Legalization of Marijuana

Topics: United States, Cannabis, Legality of cannabis by country Pages: 5 (1140 words) Published: August 12, 2014


Legalization of Marijuana

The terms ‘weed’ or ‘grass’ strike meaning to many Americans. When thinking of these terms, they are commonly associated with having the ‘munchies’ also known as being extremely hungry due to the side affects of smoking marijuana. What most Americans don’t realize is the benefits that can come from legalizing marijuana because their minds are clouded by the stereotypes associated with the average ‘pot smoker’. Dismiss the corny jokes and stereotypes for a second and consider the truths that are unveiled. In Timothy Egan’s “Give Pot a Chance,” Egan looks beyond the stigma of smoking weed and points out the benefits that will come from legalization. Although the government is wrongfully hindering us from legalizing marijuana, it should be a national wide policy due to the large benefit of tax regulations that will and has already arise.

Egan starts his opinion with three main arguments: marijuana related drug wars, hypocrisy, and the most important argument he points out is the tax revenue that will be generated. Drug related wars are extremely prevalent today. Egan states that there are over 853,000 arrest made for marijuana related offenses. 60,000 people have been killed because of drug wars and violent crimes regarding the distribution of marijuana. Many people are being affected by the violence of the underground markets. He briefly goes over statistical numbers and significant data to further emphasize his argument for legalization. He quickly delves into the hypocrisy of not legalizing marijuana. He explains how our sports industry would completely collapse without all the legal drugs provided by various companies. Popular products include five-hour energy, red bull, and other pills for other uses. He points out how there were thousands of illnesses and fatalities regarding Five Hour Energy. This is an over the shelf product that can be obtained by anyone. In retaliation, Egan brings up how there are little to no people dying from marijuana ingestion. This also brings attention to one of the most common argument as to why people oppose legalization: that it is unhealthy for the human body when taken in large doses. Although not explained very well, Egan points out the hypocrisy in the rationale of people thinking this way. Any substance taken in large doses is harmful to any human. Even something as healthy as water is bad in large doses. Although this is not a big part of his argument and does not explicitly say why marijuana is good for one or for the nation, it leads up to and adds to his claim of legalizing marijuana. The main argument for legalization and data that Egan gives is the tax revenue that will come from it. Egan arrives at this data by carefully studying the states that already have legalized medical marijuana including the District of Columbia and 18 other states. Washington State officials estimate that licensed marijuana stores will generate 532 million dollars in revenue every year. On top of that, legalization will decrease all the billions of dollars currently wasted on prosecuting and investigating marijuana cases. Money is being wasted on investigating marijuana cases while in reality most do not even get prosecuted or even fined. Since it is legal in some states and not others, enforcement of marijuana laws are clouded making the United States lose more money. If all states had the same rules it would be easier to regulate and gain an abundance of tax revenue from. Legalization of marijuana will benefit the United States as a nation. Egan agrees that a “whiff of positive and even monumental change is in the air”. He claims that legalization will benefit us tremendously in many ways, but specifically with the generation of revenue from tax. An influx of money from marijuana taxation would greatly help the United States with financial debt. Egan explicitly links his data to his claim by openly...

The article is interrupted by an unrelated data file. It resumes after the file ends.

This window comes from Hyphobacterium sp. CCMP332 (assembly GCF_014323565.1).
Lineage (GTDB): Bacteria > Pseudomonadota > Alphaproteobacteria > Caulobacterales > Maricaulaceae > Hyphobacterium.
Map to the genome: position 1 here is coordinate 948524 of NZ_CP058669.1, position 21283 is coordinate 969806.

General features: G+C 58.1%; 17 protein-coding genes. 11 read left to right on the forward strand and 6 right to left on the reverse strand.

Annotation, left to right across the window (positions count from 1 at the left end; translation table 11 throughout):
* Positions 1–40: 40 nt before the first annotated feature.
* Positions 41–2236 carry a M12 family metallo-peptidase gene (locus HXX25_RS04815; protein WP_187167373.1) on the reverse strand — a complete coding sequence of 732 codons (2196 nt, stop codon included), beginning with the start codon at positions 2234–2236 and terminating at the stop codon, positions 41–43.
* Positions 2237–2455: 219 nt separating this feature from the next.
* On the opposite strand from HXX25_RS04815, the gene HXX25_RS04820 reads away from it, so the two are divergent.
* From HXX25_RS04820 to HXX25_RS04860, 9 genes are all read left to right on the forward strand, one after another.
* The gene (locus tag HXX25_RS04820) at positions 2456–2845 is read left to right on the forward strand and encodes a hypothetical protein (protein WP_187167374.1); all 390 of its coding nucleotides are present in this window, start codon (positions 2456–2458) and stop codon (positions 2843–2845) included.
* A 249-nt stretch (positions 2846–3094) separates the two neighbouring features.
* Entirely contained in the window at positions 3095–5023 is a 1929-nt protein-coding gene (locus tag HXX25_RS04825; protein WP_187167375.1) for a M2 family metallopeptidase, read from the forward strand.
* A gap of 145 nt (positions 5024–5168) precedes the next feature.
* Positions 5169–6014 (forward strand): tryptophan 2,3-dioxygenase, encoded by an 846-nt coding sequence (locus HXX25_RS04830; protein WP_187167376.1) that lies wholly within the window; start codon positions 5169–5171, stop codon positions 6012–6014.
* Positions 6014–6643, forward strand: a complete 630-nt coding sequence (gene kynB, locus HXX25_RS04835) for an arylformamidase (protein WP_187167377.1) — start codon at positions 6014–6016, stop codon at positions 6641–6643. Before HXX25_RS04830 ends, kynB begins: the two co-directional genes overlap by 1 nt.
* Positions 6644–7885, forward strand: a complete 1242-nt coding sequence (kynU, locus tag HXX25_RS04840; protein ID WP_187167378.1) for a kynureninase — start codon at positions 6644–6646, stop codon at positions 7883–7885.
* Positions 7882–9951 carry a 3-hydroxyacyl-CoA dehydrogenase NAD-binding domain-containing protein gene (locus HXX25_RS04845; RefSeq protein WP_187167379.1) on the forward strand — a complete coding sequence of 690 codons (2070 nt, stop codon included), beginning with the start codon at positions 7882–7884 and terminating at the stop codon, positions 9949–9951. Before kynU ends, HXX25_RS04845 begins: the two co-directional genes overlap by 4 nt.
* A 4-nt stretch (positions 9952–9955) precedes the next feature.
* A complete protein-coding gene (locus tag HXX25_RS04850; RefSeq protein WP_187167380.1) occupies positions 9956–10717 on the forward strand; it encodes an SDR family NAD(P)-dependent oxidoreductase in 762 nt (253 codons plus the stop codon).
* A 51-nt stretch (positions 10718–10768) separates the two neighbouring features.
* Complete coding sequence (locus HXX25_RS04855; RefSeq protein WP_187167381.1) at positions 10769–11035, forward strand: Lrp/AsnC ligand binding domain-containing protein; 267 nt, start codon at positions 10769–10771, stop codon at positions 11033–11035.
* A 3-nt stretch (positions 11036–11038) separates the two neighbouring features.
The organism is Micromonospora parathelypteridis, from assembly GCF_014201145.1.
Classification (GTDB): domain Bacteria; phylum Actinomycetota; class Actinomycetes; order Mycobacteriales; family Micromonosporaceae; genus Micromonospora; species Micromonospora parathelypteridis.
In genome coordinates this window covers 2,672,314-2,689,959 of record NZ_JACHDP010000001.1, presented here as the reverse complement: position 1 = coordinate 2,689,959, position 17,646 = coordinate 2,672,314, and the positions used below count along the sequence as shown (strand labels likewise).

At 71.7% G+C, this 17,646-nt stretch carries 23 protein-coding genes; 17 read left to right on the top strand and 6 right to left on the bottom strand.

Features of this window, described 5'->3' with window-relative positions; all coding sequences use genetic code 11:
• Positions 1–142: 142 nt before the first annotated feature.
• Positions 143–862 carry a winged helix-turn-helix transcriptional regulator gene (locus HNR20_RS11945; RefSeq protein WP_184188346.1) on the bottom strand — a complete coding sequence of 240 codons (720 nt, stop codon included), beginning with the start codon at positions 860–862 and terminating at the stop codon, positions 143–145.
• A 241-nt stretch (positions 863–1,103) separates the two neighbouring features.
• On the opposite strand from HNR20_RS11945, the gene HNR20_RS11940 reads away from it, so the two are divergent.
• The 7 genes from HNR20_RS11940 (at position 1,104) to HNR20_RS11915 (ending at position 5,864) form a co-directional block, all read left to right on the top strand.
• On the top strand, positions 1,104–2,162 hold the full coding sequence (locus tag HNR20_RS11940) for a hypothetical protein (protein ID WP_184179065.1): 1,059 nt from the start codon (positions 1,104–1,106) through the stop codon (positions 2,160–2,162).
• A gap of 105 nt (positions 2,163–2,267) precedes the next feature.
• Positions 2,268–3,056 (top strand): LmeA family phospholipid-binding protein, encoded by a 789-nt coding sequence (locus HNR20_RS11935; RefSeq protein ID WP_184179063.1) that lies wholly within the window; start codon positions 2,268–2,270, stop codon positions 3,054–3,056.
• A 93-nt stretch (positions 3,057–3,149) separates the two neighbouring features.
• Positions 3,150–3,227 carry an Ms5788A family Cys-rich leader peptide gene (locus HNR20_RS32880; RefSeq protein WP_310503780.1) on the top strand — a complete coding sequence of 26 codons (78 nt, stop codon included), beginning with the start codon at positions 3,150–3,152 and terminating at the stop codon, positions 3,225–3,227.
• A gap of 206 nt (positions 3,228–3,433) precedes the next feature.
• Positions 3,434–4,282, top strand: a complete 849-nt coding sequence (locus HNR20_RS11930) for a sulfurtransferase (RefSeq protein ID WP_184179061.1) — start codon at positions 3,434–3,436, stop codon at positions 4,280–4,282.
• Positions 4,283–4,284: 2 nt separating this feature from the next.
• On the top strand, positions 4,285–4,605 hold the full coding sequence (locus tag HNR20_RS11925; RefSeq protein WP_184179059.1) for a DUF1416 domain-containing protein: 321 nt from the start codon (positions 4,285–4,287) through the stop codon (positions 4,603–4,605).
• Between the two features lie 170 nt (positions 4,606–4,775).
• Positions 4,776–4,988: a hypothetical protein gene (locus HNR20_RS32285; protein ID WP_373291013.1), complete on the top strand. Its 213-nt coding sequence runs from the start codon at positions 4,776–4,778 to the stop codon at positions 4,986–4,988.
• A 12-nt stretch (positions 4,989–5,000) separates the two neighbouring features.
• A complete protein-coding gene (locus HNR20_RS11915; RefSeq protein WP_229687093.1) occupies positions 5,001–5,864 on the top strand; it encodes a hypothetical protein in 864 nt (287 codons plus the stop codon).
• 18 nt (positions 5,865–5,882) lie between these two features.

Cited: Egan, Timothy. "Give Pot a Chance." Opinionator Give Pot a Chance Comments. New York Times, 22 Nov. 2012. Web. 27 Feb. 2013. .
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